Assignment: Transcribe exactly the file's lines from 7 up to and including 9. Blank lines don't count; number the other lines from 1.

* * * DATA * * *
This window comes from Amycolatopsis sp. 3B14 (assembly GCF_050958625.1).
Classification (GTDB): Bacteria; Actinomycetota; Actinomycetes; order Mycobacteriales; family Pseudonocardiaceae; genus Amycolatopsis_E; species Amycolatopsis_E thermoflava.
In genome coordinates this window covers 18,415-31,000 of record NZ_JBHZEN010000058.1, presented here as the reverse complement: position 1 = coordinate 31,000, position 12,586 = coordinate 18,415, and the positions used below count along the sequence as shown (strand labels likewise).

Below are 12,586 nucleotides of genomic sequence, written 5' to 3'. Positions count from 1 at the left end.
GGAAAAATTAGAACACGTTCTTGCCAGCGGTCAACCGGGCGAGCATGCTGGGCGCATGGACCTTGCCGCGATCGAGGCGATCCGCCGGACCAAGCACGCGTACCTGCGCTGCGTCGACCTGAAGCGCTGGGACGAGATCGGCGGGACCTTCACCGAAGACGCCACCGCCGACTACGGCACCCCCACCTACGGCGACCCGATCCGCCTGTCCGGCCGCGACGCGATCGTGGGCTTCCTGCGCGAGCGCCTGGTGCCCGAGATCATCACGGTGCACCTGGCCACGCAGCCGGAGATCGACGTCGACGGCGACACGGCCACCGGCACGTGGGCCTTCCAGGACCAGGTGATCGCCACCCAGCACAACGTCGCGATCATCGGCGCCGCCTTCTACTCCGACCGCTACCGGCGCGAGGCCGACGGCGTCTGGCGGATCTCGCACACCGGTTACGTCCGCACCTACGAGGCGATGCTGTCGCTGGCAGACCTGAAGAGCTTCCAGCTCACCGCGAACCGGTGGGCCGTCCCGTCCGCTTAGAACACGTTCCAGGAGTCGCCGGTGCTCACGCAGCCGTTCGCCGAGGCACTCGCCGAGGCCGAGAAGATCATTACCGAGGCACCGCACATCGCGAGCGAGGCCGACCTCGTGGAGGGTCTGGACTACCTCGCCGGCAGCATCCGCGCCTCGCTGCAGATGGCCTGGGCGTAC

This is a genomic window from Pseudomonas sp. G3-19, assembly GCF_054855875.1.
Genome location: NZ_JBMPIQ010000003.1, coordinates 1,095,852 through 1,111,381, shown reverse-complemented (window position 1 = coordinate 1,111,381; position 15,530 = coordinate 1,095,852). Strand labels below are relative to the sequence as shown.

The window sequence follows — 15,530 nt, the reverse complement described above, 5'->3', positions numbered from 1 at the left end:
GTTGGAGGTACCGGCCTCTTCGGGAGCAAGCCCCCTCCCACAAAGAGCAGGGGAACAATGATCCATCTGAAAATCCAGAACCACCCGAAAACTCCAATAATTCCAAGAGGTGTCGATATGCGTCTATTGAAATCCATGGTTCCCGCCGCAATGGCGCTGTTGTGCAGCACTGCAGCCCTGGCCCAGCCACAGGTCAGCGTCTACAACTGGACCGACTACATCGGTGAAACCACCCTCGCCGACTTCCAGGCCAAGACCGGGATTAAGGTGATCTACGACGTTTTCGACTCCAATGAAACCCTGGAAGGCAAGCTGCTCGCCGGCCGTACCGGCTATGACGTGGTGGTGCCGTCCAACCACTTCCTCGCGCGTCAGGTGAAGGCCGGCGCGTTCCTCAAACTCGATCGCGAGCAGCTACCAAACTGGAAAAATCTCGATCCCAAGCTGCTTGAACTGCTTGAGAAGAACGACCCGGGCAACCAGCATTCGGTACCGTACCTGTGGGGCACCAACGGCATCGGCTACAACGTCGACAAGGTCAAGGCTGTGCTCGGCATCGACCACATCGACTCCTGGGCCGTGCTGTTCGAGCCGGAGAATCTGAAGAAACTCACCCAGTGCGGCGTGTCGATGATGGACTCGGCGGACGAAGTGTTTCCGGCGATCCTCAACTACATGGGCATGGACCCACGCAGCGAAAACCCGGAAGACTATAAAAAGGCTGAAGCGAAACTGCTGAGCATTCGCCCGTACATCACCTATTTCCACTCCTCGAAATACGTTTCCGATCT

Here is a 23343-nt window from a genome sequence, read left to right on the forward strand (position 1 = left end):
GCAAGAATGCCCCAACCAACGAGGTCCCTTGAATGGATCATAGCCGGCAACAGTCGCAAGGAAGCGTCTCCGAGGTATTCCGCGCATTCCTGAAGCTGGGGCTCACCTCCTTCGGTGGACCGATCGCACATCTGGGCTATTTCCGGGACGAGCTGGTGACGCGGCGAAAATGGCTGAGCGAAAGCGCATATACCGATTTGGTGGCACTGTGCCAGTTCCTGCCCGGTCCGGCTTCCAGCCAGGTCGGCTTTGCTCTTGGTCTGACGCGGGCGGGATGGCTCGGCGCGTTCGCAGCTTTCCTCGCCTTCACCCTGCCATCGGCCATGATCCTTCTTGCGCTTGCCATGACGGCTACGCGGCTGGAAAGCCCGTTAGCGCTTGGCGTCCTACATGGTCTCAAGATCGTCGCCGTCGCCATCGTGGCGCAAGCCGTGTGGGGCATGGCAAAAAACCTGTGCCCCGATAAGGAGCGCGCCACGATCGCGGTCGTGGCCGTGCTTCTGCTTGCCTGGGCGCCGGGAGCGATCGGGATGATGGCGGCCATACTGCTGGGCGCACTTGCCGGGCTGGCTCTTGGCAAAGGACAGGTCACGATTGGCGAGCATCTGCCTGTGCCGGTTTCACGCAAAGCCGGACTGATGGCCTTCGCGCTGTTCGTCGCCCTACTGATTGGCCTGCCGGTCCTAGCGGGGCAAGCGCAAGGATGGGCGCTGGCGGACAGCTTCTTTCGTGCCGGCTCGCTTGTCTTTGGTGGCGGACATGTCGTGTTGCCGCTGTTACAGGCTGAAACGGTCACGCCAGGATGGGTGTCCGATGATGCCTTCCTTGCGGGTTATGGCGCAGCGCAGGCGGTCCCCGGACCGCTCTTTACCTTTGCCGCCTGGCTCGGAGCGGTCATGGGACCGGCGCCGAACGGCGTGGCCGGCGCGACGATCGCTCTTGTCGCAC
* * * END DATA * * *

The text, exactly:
Genome location: NZ_JBMPIQ010000003.1, coordinates 1,095,852 through 1,111,381, shown reverse-complemented (window position 1 = coordinate 1,111,381; position 15,530 = coordinate 1,095,852). Strand labels below are relative to the sequence as shown.

The window sequence follows — 15,530 nt, the reverse complement described above, 5'->3', positions numbered from 1 at the left end:
GTTGGAGGTACCGGCCTCTTCGGGAGCAAGCCCCCTCCCACAAAGAGCAGGGGAACAATGATCCATCTGAAAATCCAGAACCACCCGAAAACTCCAATAATTCCAAGAGGTGTCGATATGCGTCTATTGAAATCCATGGTTCCCGCCGCAATGGCGCTGTTGTGCAGCACTGCAGCCCTGGCCCAGCCACAGGTCAGCGTCTACAACTGGACCGACTACATCGGTGAAACCACCCTCGCCGACTTCCAGGCCAAGACCGGGATTAAGGTGATCTACGACGTTTTCGACTCCAATGAAACCCTGGAAGGCAAGCTGCTCGCCGGCCGTACCGGCTATGACGTGGTGGTGCCGTCCAACCACTTCCTCGCGCGTCAGGTGAAGGCCGGCGCGTTCCTCAAACTCGATCGCGAGCAGCTACCAAACTGGAAAAATCTCGATCCCAAGCTGCTTGAACTGCTTGAGAAGAACGACCCGGGCAACCAGCATTCGGTACCGTACCTGTGGGGCACCAACGGCATCGGCTACAACGTCGACAAGGTCAAGGCTGTGCTCGGCATCGACCACATCGACTCCTGGGCCGTGCTGTTCGAGCCGGAGAATCTGAAGAAACTCACCCAGTGCGGCGTGTCGATGATGGACTCGGCGGACGAAGTGTTTCCGGCGATCCTCAACTACATGGGCATGGACCCACGCAGCGAAAACCCGGAAGACTATAAAAAGGCTGAAGCGAAACTGCTGAGCATTCGCCCGTACATCACCTATTTCCACTCCTCGAAATACGTTTCCGATCT